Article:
Weighted GRS calculated from non-HLA and HLA SLE-risk loci was ranged from −1.26 to 4.83 (median GRS = 1.58, first quartile = 0.81, third quartile = 2.25) showed significantly negative correlation with the age of SLE onset in a linear regression model (p = 1.23 × 10−3). With every one year increase in the age of onset, the weighted GRS was decreased by about 0.036 (β coefficient = −0.036, 95% CI = −0.047 to −0.025; Fig. 1A). Consistently, a significant difference in the weighted GRS between cSLE and aSLE was observed in logistic regression model (median GRS = 1.94 in cSLE and 1.55 in aSLE; p = 6.69 × 10−3; OR = 2.59, 95% CI = 1.82–3.37) (Fig. 1B).

Figure 1
figure1

Distribution of weighted GRS (A) according to the age of SLE onset and (B) between cSLE and aSLE. cSLE; childhood-onset SLE, aSLE; adult-onset SLE, GRS; genetic risk score.

Association of rs7460469 and rs7300146 with cSLE

A total of 648,077 genome-wide SNPs were obtained with the average call rate of 99.7%, after the quality control procedure. We identified two loci associated with cSLE that surpassed the genome-wide significance level in multivariable logistic regression model (Table 2 and Fig. 2A), with the genomic inflation factor of 1.003 (Fig. 2B). The most significant signal (p = 1.26 × 10−8, OR = 5.58) was at the genotyped SNP rs7460469 in XKR6 (Fig. 2C). Notably, this locus was located between FAM167A (previously referred to as C8orf13) and BLK, which were demonstrated as an SLE risk loci in Asians as well as Caucasians5,6,7,8. The SNP rs7460469 was polymorphic only in Asian populations according to the 1000 Genomes Project data. The SLE-risk variants reported in FAM167A-BLK (rs922483 and rs1382568)5 were not correlated with rs7460469 in XKR6 and showed no association with cSLE in the study subjects (p > 0.05).

Table 2 Significant associations of two genotyped SNPs with cSLE in Korean cohort (n = 781).
Figure 2
figure2

Logistic regression analysis was performed to identify genetic variants associated with cSLE. (A) Manhattan plot for the genome-wide association results of c SLE. The negative log10 of association p value (y-axis) of each variant is plotted according to its chromosomal position (B) Quantile–quantile plot showing the observed p values against the expected distribution under the null hypothesis. (C) Regional association plot for rs7460469 in XKR6 after imputation. (D) Regional association plot for rs7300146 in GLT1D1 after imputation. cSLE; childhood-onset SLE.

We note that the local association was supported by only a single SNP rs7460469 without its correlated SNPs with similar association P values. In order to ensure the association of rs7460469, we checked that the raw fluorescence signals in the rs7460469 assays clearly cluster into three discrete genotypic groups (data not shown) and the distribution of genotypes in the subjects follows Hardy-Weinberg equilibrium (HWE; PHWE = 1.00). In addition, we re-genotyped the same variant in a subset (n = 110 with 1 AA, 56 AG and 53 GG) of the study subjects using the Sanger sequencing method. The genotype results between GWAS array and sequencing were concordant 100% in the 110 samples. Linkage disequilibrium (LD) between rs7460469 and its neighboring SNPs was also calculated, based on the Asian LD information in the 1000 Genomes Projects database. There was no SNP in LD (r2 > 0.2) with rs7460469, which supports the observed regional association plot with only an associated variant (Fig. 2C).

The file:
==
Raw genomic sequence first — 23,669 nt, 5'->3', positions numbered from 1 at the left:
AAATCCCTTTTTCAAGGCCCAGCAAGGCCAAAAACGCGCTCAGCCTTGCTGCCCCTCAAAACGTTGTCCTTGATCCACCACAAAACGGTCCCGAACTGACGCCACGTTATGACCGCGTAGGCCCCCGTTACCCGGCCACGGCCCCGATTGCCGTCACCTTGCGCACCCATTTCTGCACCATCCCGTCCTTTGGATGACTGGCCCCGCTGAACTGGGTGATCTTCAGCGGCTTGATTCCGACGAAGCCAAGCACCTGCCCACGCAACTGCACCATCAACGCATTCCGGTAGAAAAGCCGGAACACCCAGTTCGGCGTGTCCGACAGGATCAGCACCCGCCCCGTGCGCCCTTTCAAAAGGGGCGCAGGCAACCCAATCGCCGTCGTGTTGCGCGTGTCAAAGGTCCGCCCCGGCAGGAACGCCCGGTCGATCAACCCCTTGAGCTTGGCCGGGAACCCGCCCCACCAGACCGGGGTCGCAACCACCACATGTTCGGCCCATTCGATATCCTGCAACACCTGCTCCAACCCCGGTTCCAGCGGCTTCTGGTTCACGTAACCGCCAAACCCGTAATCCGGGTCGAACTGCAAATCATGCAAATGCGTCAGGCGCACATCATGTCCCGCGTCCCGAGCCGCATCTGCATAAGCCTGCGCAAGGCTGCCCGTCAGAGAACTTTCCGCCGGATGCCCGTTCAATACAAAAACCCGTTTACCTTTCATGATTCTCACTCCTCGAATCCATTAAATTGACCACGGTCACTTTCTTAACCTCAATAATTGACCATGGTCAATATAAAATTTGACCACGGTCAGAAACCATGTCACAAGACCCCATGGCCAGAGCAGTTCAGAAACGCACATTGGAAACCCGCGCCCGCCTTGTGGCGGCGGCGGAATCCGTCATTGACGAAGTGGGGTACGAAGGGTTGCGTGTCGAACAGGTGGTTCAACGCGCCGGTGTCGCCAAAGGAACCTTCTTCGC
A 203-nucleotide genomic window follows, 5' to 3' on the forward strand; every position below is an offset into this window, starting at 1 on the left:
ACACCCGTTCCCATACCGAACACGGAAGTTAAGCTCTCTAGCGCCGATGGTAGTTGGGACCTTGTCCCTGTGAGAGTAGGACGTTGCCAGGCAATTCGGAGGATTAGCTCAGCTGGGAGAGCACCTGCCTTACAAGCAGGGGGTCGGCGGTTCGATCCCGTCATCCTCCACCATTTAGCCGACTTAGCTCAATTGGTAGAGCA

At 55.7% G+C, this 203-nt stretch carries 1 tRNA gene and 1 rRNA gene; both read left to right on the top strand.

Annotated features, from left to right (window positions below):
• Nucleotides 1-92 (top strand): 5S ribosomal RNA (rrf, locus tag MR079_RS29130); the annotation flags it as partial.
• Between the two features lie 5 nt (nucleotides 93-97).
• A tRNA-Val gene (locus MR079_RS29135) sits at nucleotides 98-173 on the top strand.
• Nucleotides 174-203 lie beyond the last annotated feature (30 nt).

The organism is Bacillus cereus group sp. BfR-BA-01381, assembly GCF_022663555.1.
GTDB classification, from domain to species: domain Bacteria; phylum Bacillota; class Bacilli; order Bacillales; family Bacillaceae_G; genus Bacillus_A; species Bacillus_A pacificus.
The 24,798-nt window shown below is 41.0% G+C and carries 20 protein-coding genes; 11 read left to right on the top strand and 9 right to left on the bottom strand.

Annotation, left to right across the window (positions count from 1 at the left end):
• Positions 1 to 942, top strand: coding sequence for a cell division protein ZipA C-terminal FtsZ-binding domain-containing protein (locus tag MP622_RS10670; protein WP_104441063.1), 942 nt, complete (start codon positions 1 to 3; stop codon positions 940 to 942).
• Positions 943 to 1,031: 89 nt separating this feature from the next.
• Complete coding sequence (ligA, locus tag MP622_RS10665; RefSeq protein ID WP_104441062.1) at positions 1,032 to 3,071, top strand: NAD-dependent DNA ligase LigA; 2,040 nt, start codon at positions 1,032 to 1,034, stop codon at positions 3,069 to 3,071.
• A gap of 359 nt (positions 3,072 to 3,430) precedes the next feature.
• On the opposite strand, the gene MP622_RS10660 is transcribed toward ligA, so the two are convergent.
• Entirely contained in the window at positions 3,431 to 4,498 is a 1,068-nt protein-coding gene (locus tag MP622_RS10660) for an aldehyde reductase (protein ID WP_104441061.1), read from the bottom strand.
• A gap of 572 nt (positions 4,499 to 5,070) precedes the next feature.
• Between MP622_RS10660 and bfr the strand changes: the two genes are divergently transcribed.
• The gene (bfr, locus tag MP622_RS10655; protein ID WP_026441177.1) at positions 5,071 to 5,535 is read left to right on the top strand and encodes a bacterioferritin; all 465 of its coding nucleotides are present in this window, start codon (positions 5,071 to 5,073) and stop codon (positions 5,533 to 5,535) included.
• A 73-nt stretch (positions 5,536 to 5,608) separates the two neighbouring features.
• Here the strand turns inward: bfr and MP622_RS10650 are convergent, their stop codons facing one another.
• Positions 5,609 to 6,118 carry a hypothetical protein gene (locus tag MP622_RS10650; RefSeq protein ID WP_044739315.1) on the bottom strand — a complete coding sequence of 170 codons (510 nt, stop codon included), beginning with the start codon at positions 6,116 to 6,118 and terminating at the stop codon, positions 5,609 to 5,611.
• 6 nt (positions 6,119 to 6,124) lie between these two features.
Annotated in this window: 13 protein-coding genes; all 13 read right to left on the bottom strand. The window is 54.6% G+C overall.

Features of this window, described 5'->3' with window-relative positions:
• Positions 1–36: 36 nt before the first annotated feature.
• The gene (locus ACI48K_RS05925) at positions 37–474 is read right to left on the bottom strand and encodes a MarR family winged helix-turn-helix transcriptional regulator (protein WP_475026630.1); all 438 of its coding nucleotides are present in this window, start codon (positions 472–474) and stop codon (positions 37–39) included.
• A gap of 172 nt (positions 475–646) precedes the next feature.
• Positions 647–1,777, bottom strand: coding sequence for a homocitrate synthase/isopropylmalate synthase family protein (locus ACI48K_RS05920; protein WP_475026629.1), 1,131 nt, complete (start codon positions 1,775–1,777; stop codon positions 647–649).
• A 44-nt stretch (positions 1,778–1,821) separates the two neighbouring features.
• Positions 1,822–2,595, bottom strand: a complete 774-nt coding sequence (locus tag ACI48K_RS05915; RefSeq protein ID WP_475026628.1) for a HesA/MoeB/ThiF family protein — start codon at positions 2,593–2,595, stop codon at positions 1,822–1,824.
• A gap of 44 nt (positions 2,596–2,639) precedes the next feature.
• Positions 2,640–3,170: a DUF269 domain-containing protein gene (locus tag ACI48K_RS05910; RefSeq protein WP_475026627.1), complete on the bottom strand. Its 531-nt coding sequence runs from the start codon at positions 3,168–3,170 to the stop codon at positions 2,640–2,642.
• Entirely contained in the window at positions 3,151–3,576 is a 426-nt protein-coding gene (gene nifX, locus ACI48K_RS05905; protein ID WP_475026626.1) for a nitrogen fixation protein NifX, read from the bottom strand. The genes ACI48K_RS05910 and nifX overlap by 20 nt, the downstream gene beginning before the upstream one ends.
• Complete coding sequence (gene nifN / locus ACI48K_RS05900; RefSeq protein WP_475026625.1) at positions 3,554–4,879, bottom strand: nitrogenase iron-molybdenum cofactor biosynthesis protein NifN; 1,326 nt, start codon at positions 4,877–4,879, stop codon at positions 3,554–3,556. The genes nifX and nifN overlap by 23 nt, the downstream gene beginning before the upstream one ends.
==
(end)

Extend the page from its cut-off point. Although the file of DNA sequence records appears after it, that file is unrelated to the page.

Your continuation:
The other significant signal (p = 1.49 × 10−8, OR = 2.84) was detected at rs7300146 in GLT1D1 (Fig. 2D). High genotyping quality for rs7300146 was assessed by checking the raw fluorescence signals in the genotyping assays (data not shown). We re-genotyped the same variant in the subset (n = 110 with 24 CC, 57 AG and 29 GG) of the subjects using Sanger sequencing and confirmed a concordance rate of 100% between array and sequencing data.

After a regional imputation and fine mapping for the rs7300146 region, 8 variants exceeding the genome-wide significance threshold were identified (Supplementary Table S1). Among them, rs122989222 (p = 6.16 × 10−9, OR = 3.02) showed the most significant association and the rs12309809 (p = 8.96 × 10−8, OR = 2.93) was associated with the cis expression quantitative trait locus (eQTL) for SLC15A4, which has been known an SLE susceptibility gene in a Chinese population.

Predictive model for cSLE using an ROC curve analysis